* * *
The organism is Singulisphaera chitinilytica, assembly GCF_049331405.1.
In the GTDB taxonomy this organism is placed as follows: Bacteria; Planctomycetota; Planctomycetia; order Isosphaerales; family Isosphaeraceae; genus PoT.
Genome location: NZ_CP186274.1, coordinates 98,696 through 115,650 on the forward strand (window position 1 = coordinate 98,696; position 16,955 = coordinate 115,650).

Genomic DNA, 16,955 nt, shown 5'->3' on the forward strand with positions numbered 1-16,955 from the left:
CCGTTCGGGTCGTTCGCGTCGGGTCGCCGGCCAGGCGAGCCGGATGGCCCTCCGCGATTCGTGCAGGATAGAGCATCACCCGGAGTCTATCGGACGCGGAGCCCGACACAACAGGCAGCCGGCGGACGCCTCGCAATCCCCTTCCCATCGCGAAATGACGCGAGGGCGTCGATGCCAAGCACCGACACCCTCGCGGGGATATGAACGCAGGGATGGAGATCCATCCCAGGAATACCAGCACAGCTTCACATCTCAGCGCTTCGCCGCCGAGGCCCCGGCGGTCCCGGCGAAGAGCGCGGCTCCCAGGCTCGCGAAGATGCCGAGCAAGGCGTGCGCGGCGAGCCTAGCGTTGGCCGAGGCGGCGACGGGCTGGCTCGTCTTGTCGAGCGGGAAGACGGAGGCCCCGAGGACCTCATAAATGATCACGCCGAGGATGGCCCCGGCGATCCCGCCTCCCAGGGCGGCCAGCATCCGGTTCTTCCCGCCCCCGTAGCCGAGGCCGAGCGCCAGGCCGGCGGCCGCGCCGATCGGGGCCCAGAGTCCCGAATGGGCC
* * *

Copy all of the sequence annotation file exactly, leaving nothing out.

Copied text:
The organism is Singulisphaera chitinilytica, assembly GCF_049331405.1.
In the GTDB taxonomy this organism is placed as follows: Bacteria; Planctomycetota; Planctomycetia; order Isosphaerales; family Isosphaeraceae; genus PoT.
Genome location: NZ_CP186274.1, coordinates 98,696 through 115,650 on the forward strand (window position 1 = coordinate 98,696; position 16,955 = coordinate 115,650).

Genomic DNA, 16,955 nt, shown 5'->3' on the forward strand with positions numbered 1-16,955 from the left:
CCGTTCGGGTCGTTCGCGTCGGGTCGCCGGCCAGGCGAGCCGGATGGCCCTCCGCGATTCGTGCAGGATAGAGCATCACCCGGAGTCTATCGGACGCGGAGCCCGACACAACAGGCAGCCGGCGGACGCCTCGCAATCCCCTTCCCATCGCGAAATGACGCGAGGGCGTCGATGCCAAGCACCGACACCCTCGCGGGGATATGAACGCAGGGATGGAGATCCATCCCAGGAATACCAGCACAGCTTCACATCTCAGCGCTTCGCCGCCGAGGCCCCGGCGGTCCCGGCGAAGAGCGCGGCTCCCAGGCTCGCGAAGATGCCGAGCAAGGCGTGCGCGGCGAGCCTAGCGTTGGCCGAGGCGGCGACGGGCTGGCTCGTCTTGTCGAGCGGGAAGACGGAGGCCCCGAGGACCTCATAAATGATCACGCCGAGGATGGCCCCGGCGATCCCGCCTCCCAGGGCGGCCAGCATCCGGTTCTTCCCGCCCCCGTAGCCGAGGCCGAGCGCCAGGCCGGCGGCCGCGCCGATCGGGGCCCAGAGTCCCGAATGGGCC